Postoperatively intravenous fluids were continued up to 8 hours after surgery and antibiotics till next day morning. Patients were monitored for the following:
Pulse, blood pressure, temperature and respiratory rate.
Appearance of bowel sounds.
Passage of flatus.
Biliary peritonitis, ileus, jaundice.
Colour of discharge from drain .
Quantity of discharge from drain.
Number of days after which the drain was removed
The age of the patients ranged from 24 years to 80 years. The majority of the patients (88; 62.85%) in our series belonged to the third and fourth decade of life. The majority of patients were females (62.85%) and males contributed 37.15%, with a female-to-male ratio of 1.7:1.
Pain in the right hypochondrium, nausea and or vomiting were present in 100% of patients. Elevation of body temperature more than 100º F was found in 80%. On per abdomen examination, tenderness in the right hypochondrium was present in 100%; Murphy’s sign was elicited in 71.42% and a tender lump in the right hypochondrium in 14.28%.
Only 8 (5.71%) cases had a haemoglobin less then 10gm/dl. A TLC above 10,000/mm3 was found in 100%. A mild increase in bilirubin was present in 11.42%. There was a mild increase in the transaminases SGOT/SGPT in 11.42% and alkaline phosphatase was elevated in 17.4%. On ultrasonography (USG), edema of the gallbladder with wall thickness >4 mm was revealed in 100%. Distended gallbladder with USG Murphy’s sign was seen in all cases. In 40 patients (28.57%), pericholecystic fluid was seen and a mucocele was seen in 8.57%. Gallstones were seen in all patients; stones were multiple in 36 (25.71%) cases and single in 104 (74.28%) cases. Stones were impacted at the neck in 120 (85.71%) cases.
The majority of the patients (108; 77.14%) were operated within 72 hours of admission, while 32 patients (22.86%) were operated within 48 hours of admission. During surgery [Figures 1-5], adhesions of various intensity were found in all patients (100%), distended gallbladder in 108 (77.14%), oedema of wall in 136 (97.14%), inflamed gallbladder in 140 (100%), pericholecystic oedema in 60 (42.85%) and pericholecystic abscess in 40 (28.57%) patients. Mucocele was present in 12 (8.57%), empyema of gallbladder in 96 (68.57%). All the patients had gallstones. A stone was impacted at the neck in 120 patients (97.14%). Significant bleeding from the liver bed occurred in 48 (34.28%) and a short cystic duct was encountered in 8 (5.71%) cases. Gallbladder inflammation involved only fundus and body in 100 patients and was extending up to neck in32 and up to the cystic duct in 8 patients.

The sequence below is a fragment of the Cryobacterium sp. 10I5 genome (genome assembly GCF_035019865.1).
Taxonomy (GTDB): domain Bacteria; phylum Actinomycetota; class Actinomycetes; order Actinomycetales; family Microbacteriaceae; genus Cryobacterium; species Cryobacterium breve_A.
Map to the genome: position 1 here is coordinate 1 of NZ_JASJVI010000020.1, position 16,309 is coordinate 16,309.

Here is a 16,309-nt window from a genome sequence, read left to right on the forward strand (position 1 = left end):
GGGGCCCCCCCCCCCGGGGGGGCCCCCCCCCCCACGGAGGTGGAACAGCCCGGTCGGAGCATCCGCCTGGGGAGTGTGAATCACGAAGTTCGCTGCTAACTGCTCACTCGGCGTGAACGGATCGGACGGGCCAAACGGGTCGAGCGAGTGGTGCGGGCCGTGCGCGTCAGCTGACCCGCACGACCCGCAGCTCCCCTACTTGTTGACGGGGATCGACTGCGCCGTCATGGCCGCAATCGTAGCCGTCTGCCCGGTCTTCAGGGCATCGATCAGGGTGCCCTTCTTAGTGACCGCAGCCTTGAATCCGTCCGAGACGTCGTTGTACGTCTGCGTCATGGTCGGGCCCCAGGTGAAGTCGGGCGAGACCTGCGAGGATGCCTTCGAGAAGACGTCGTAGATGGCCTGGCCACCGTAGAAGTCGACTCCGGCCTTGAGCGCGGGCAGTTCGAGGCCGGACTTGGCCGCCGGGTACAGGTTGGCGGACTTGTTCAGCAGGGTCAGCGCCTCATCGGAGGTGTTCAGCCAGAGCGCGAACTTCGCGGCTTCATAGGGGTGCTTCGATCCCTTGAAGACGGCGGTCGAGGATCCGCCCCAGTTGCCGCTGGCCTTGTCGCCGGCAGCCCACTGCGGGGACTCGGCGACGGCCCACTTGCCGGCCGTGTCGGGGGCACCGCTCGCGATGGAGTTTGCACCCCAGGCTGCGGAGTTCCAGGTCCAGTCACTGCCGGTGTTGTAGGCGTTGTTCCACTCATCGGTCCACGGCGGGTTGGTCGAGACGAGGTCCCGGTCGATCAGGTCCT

Mean operating time was 69.2 ± 8.9 minutes, with most patients in the operating-time group of 61-90 minutes. Mean duration of anaesthesia was 84.5+ 8.3 minutes, with most of patients in the time group of 76-105 minutes.
Postoperatively, abdominal pain occurred in 12 (8.57%), fever in 16 (11.42%), basal pneumonitis in 4 (2.85%), biliary fistula in 4 (2.85%) patients and faecal fistula in 1 (0.71%) patient. Mean hospital stay was 5.4 ± 3.7 days. The majority of patients (127; 90.7%) was discharged in less than 4 days.
Laparoscopic surgery has radically changed the field of general surgery and with the mounting experience its applications are expanding rapidly. The pioneers of laparoscopic cholecystectomy initially considered acute cholecystitis to be a contraindication for laparoscopic surgery11. However, with growing experience, passionate attempts have been made to treat acute cholecystitis with laparoscopic surgery.
Most of the patients in the present study were in their third and fourth decade of life 88 (62.85 %), with a female-to-male ratio of 1.7:1.0. Lo et al. (1996)3 reported that in their series, the majority of patients were in their fourth and fifth decade of life, with a female-to-male ratio of 1.0:0.7. In accordance with our series, Shaheed et al. (2004)1 reported that in their series, the majority of patients were in the age group or 23-55 years, with females comprising 73.7%.
The main clinical presentations in our series of patients were right upper quadrant pain in 140 (100%), nausea and or vomiting in 140 (100%), temperature >100ºF in 112 (80%), tenderness in the right hypochondrium in all (100%), Murphy's sign in 100 (71.42%) and tender lump in 20 (14.28%) patients. These findings were in accordance to the various studies including those by Flower et al. (1991)7 and Lo et al. (1996)3 who reported pain in the right hypochondrium in 100%, temperature >100°F in 70% and tenderness in the right hypochondrium in 100% of patients of acute cholecystitis in their series.
Jarvinen et al. (1980)5 reported the results of the laboratory investigations of their patients which revealed a TLC >10,000/cu mm in 100%, serum bilirubin >2.1 mg/dl in 34%, transaminases >40 units/L in 31% and alkaline phosphatase >280 units/L in 16 (20%) of patients. In our series, results of laboratory investigations were almost similar with regard to TLC >10,000/cu mm in 100% and alkaline phosphatase >280 units/L in 24 (17.14%) patients. However, a mild increase in transaminases was seen in only 16 (11.4%) and a mild increase in serum bilirubin in 16 (11.4 %) of patients.